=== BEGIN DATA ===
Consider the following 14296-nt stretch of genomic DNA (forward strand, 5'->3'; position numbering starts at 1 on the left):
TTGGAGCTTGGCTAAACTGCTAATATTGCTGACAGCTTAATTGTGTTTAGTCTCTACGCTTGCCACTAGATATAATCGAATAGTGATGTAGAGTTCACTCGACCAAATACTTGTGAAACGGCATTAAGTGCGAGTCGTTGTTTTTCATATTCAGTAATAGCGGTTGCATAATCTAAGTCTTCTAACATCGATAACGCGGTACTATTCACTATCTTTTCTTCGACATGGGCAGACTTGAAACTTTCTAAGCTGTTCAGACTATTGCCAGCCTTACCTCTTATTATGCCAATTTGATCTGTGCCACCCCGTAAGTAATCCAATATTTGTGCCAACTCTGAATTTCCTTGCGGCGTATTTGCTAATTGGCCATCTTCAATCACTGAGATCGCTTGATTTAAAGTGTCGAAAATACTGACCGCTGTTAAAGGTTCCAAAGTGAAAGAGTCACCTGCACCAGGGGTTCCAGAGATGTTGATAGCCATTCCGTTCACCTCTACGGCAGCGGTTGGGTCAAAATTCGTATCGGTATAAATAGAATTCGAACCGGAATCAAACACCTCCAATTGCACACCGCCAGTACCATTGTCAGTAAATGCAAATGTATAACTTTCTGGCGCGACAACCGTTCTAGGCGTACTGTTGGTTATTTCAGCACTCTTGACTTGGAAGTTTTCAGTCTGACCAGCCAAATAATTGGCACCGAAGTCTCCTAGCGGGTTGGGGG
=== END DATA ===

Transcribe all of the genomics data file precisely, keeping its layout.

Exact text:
Consider the following 14296-nt stretch of genomic DNA (forward strand, 5'->3'; position numbering starts at 1 on the left):
TTGGAGCTTGGCTAAACTGCTAATATTGCTGACAGCTTAATTGTGTTTAGTCTCTACGCTTGCCACTAGATATAATCGAATAGTGATGTAGAGTTCACTCGACCAAATACTTGTGAAACGGCATTAAGTGCGAGTCGTTGTTTTTCATATTCAGTAATAGCGGTTGCATAATCTAAGTCTTCTAACATCGATAACGCGGTACTATTCACTATCTTTTCTTCGACATGGGCAGACTTGAAACTTTCTAAGCTGTTCAGACTATTGCCAGCCTTACCTCTTATTATGCCAATTTGATCTGTGCCACCCCGTAAGTAATCCAATATTTGTGCCAACTCTGAATTTCCTTGCGGCGTATTTGCTAATTGGCCATCTTCAATCACTGAGATCGCTTGATTTAAAGTGTCGAAAATACTGACCGCTGTTAAAGGTTCCAAAGTGAAAGAGTCACCTGCACCAGGGGTTCCAGAGATGTTGATAGCCATTCCGTTCACCTCTACGGCAGCGGTTGGGTCAAAATTCGTATCGGTATAAATAGAATTCGAACCGGAATCAAACACCTCCAATTGCACACCGCCAGTACCATTGTCAGTAAATGCAAATGTATAACTTTCTGGCGCGACAACCGTTCTAGGCGTACTGTTGGTTATTTCAGCACTCTTGACTTGGAAGTTTTCAGTCTGACCAGCCAAATAATTGGCACCGAAGTCTCCTAGCGGGTTGGGGG